So I would say your statement is not entirely correct. Plus, there are better ways to manage handling like sway bars for instances which reduces the cars roll. More than that, understanding how to shift the cars bodyweight around is even more valuable.

 

255 and 275? That's fairly huge. I guess the idea is, larger front tyres = less understeer and larger rears tyres = less oversteer. However I am not clear on the perfect ratio. How is your car handling currently? Oversteering too much? Look at it as a function of your car and it's power to weight.

 

I'm not going to look at sway bars until i actually have a good idea of how the car handles and understand the more intricate details of things like how the bodyweight shifts.

 

And yeah, that is the idea. Am I going in the wrong direction here? To be realistic, i may have to go smaller, say 235/255, but I'll have to see what magic my panel guys can do and what sort of clearances i have to work with.

 

I'm very comfortable with how it handles currently, the oversteer has not yet been something that causes me to lose control. I just feel like it could be better. The ratio will come down to trial and error I guess; the fine tuning.

As for power:weight, I was under the impression that you are on relatively little power when cornering. From my understanding (please correct me if i'm wrong) you brake up to the corner then more or less coast in and power on as you exit. I guess I thought that power and handling were completely separate. If (when) I end up going for more power, is this going to change the cornering characteristics?

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When it comes to sizing, 16 and 17 doesn't make a HELL a lot of difference. If you are staying the same rolling diameter, then yes your tire wall sizing will change. If you want the same tire wall size but different sizes, then your RD will change. See what I am getting at? Other than that, it comes down to price, sizing (availability). I mean, on top of that you have caliper & disc clearance especially for the fronts.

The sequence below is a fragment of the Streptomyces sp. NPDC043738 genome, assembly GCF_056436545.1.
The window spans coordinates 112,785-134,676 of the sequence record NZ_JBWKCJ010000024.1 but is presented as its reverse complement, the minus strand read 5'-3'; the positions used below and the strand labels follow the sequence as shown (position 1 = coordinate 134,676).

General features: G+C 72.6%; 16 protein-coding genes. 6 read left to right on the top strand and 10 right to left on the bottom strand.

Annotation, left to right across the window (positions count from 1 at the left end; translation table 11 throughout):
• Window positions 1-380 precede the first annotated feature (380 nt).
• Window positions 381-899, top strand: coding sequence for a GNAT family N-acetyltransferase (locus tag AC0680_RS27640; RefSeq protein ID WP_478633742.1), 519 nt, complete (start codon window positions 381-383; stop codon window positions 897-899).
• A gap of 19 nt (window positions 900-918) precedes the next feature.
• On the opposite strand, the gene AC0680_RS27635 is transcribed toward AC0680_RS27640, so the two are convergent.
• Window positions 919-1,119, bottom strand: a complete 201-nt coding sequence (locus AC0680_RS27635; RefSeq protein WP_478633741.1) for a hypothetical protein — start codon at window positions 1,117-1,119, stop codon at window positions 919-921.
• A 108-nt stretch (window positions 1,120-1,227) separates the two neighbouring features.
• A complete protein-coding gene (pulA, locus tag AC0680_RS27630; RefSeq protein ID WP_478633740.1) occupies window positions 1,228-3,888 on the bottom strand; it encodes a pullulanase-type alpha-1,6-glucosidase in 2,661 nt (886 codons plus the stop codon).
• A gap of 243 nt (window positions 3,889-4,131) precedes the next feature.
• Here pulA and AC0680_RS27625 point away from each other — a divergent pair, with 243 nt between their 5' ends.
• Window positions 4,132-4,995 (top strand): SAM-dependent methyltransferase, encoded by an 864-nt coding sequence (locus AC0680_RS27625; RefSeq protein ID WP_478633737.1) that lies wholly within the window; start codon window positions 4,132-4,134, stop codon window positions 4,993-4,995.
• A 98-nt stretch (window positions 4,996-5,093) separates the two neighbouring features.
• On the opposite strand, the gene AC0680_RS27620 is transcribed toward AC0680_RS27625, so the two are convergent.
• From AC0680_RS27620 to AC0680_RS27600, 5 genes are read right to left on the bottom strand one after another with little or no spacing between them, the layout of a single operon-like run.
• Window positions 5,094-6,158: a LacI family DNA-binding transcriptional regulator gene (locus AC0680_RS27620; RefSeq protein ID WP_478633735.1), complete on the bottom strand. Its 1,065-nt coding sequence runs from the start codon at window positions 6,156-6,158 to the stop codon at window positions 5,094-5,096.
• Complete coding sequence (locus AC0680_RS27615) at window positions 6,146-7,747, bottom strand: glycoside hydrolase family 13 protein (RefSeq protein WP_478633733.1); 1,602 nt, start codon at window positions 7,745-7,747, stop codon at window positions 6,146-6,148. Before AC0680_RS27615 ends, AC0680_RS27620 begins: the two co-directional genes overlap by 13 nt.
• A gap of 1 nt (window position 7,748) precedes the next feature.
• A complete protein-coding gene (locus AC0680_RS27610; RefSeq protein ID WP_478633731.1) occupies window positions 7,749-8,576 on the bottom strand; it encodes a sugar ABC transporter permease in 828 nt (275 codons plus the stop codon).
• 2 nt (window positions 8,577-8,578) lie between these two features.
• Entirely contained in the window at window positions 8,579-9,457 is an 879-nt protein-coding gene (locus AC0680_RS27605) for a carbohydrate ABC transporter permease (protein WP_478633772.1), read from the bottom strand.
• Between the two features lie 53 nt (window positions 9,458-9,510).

So just stick to 17s. The only reason why I would go 16s is because of price of the tyre I want but 17s and 18s are common enough anyway.

 

I did a gymkhana day before and after sway bars and you can most definitely feel the difference between the two. The car will roll like no tomorrow under stock sway bars and cause your car to oversteer. Funnily enough, some drifts run no sway bar! Go ahead and try it but it's definitely worth doing.

 

Yeah going too big has its issues. Too wide and the front and you just scrub on lock anyway. Too wide on rear is relatively ok but pointless if you don't have the power required to maximise the grip potential.

 

Hmm last bit, think of this. When you are powering into a corner with a lot of speed, you need to brake hard under acceleration which if you don't have good enough brakes and grip, you will understeer into the corner. If you have good low end power, you can power out of the corner quickly especially if you have good grip which means faster times (hopefully).

 

Keep in mind I am not an expert but that is what I've learnt over the years (despite my car being under build lol).

Edited by volt_bite
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Racing: Your either braking, or accelerating. If your coasting, then your losing time. Brake hard before the corner, then accelerate through the corner.

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From memory the basic for cornering is to brake hard in a straight line to wash off the speed, and then accelerate smoothly out of the apex (following your driving lines).

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Definitely. Too many people (including myself) tend to spend big on items they don't need. The best way is to try it out and set up the car to how you want it. Obviously still helps to get some advice though.

 

Just make sure you do all the usual servicing before and after track work to take care of your car.

 

Greg on here use to raise his silvia for grip. I think there are a few others around still too but their builds are pretty wild.

Edited by volt_bite